I found some information about SS EDWARD PIERCE but nothing about Ellef Andersen specifically. Here is what I found.
EDWARD PIERCE was a collier (a ship designed to carry coal) that was constructed by the Newport News Shipbuilding Company, Newport News, Virginia. The ship was completed and placed in service as of November 6, 1914. Her original owner was Crowell & Thurlow Steamship Company and the ship was named after Edward Pierce, who was then the Vice President (later President) of Crowell & Thurlow. For at least part of her career EDWARD PIERCE carried coal between Norfolk, Virginia (the location then and now of a major coal terminal), to Boston, Providence, Rhode Island, Searsport, Maine, and other New England ports. She also undertook trans-Atlantic voyages between North American and Scandinavia, sometimes carrying bulk cargo other than coal, such as flour, grain, cotton and wool. On at least one occasion she traveled from New York to Portland, Oregon, and return. The ship was scrapped in 1949. See http://shipbuildinghistory.com/history/shipyards/2large/active/newportnews.htm and scroll to hull number 182.
I found a remarkable photograph of what may be the same ship after it sank in shallow water in Boston harbor following a collision with another ship in 1924. In the photograph the name of the ship appears clearly as “EDWARD PEIRCE.” The information accompanying the photograph attempts to address the different spelling of the name although it is not clear to me from the explanation whether this might have been a different ship with a different spelling of the name, although other details seem to match the ship I describe above. See https://www.flickr.com/photos/boston_public_library/6215575412/. Presumably the ship was salvaged and returned to service.
In a newspaper article in the Nashua Telegraph dated August 5, 1937, the crew of EDWARD PIERCE, then in Lynn, Massachusetts, threatened to go on strike over “better living conditions.” https://news.google.com/newspapers?nid=2209&dat=19370805&id=bx5AAAAAIBAJ&sjid=pKQMAAAAIBAJ&pg=1029,2507730&safe=on&hl=en.
And incredibly enough, I found this entry in a book entitled “The Liberty Ships of World War II”:
“On December 21, 1941, the AP [Associated Press] reported that the 29 officers and sailors of Mystic’s [Mystic Steamship Company] ‘grimy coastwise collier’ EDWARD PIERCE, at Boston under Captain Ellenwood Folger, donated $124.61 to the Navy to ‘buy a bomber – a Xmas present to the U.S. Navy.’ It was accepted by Cdr. Robert Maborn and was believed to be the first such donation in the nation.” See https://books.google.com/books?id=A5oWBAAAQBAJ&pg=PA266&lpg=PA266&dq=%22edward+pierce%22+collier+-%22november+24%22+-oats&source=bl&ots=sYsfzxwkUv&sig=Btr04faJdChdstAeyWslTm-hiXg&hl=en&sa=X&ei=lRwtVZmRL8moNqfBgTg&ved=0CDQQ6AEwBw#v=onepage&q=%22edward%20pierce%22%20collier%20-%22november%2024%22%20-oats&f=false.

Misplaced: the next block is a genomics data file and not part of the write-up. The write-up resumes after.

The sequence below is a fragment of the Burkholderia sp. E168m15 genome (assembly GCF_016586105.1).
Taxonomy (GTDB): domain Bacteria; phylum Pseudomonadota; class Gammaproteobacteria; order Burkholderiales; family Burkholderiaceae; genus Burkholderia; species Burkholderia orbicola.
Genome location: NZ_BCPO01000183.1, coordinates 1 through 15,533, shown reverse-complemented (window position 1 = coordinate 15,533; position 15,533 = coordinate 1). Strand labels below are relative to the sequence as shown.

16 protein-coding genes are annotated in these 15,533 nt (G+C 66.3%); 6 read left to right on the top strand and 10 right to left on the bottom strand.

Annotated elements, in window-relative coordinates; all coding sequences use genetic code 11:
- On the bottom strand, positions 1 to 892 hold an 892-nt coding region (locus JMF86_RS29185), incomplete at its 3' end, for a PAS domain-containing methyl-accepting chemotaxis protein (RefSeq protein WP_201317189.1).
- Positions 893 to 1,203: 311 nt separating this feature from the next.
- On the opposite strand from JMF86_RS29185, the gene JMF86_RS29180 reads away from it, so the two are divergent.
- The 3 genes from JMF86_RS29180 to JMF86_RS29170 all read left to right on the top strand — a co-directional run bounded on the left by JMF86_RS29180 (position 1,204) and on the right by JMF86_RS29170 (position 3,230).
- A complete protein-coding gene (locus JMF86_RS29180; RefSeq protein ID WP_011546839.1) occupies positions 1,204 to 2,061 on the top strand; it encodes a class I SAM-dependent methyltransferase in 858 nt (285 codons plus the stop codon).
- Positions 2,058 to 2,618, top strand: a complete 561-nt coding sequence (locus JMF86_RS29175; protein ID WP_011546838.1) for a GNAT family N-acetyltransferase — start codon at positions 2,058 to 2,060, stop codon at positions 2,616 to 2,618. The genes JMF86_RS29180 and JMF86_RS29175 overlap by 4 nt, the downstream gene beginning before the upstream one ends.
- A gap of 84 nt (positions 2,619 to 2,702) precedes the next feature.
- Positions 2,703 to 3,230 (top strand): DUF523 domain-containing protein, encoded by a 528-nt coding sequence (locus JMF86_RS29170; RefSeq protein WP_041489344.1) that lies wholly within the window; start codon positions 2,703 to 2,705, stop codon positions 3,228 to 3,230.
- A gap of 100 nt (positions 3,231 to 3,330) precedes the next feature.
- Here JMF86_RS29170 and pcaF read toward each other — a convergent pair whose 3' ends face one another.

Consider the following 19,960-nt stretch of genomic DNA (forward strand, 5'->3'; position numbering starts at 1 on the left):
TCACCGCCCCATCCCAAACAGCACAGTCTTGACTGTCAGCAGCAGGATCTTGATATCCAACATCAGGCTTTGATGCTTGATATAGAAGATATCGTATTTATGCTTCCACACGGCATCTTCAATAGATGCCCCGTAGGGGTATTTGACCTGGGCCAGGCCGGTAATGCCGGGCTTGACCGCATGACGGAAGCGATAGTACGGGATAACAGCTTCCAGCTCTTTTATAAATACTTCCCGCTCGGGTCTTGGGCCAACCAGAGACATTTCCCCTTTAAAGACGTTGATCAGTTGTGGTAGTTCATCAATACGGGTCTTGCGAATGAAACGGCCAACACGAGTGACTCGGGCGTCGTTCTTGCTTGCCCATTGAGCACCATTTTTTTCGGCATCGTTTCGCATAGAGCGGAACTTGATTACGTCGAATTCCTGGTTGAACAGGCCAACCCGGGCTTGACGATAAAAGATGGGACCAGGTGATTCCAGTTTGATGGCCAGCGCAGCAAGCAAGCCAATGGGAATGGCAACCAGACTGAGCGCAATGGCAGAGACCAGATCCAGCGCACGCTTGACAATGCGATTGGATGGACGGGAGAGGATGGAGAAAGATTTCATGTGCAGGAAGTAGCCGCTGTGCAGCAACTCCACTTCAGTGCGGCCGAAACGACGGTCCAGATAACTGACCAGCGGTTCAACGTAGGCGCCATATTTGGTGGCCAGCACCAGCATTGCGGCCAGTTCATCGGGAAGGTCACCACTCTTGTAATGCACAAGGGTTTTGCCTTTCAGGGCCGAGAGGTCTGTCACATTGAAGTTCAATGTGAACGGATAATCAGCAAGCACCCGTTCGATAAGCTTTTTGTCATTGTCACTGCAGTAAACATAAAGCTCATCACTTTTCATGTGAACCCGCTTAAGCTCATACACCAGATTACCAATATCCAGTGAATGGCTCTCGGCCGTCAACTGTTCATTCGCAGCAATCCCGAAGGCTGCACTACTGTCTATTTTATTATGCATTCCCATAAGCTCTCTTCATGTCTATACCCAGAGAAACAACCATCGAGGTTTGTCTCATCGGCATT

So if the above is correct, on December 22, 1941, EDWARD PIERCE was either in Boston or no more than one day’s sailing time away from Boston.
And if Ellef Andersen was injured in December 1941 (and died that month – from the same injury?), it may well have been caused by a shipboard accident.
If you want to pursue additional information about your great-uncle, although probably nothing more about EDWARD PIERCE, you may be able to obtain a copy of your great-uncle’s merchant marine career, by contacting the U.S. Coast Guard. (You say that you have his discharge but a discharge was issued at the end of each voyage so there is probably more to his record.) See this web page from the website I manage: http://armed-guard.com/searchmil.html. In particular see section A.2. Records of Individuals – Merchant Marine. You will have to contact the U.S. Coast Guard’s National Maritime Center in Martinsburg, West Virginia. The Coast Guard was and is responsible for issuing certain documents ("seaman's papers") to U.S. merchant mariners, so they may have information about your great-uncle. You will need to provide as much identifying information as possible about your great-uncle.
Note that you are not next of kin to your great-uncle (next of kin = parent, spouse, child, sibling). As such you personally may not be able to obtain his complete service record. It would be best if someone else in your family who is next of kin could make the request for his service record, for example a child of your great-uncle. You could do the leg work of preparing the request, researching information, etc., but it would be better if someone who is next of kin to your great-uncle could actually sign any necessary document(s). If there is no next of kin, make the request yourself and hope for the best. There may be a fee for this service but I expect the Coast Guard would not begin work without informing you of any charges.
Ron Carlson, Webmaster
Armed Guard / Merchant Marine website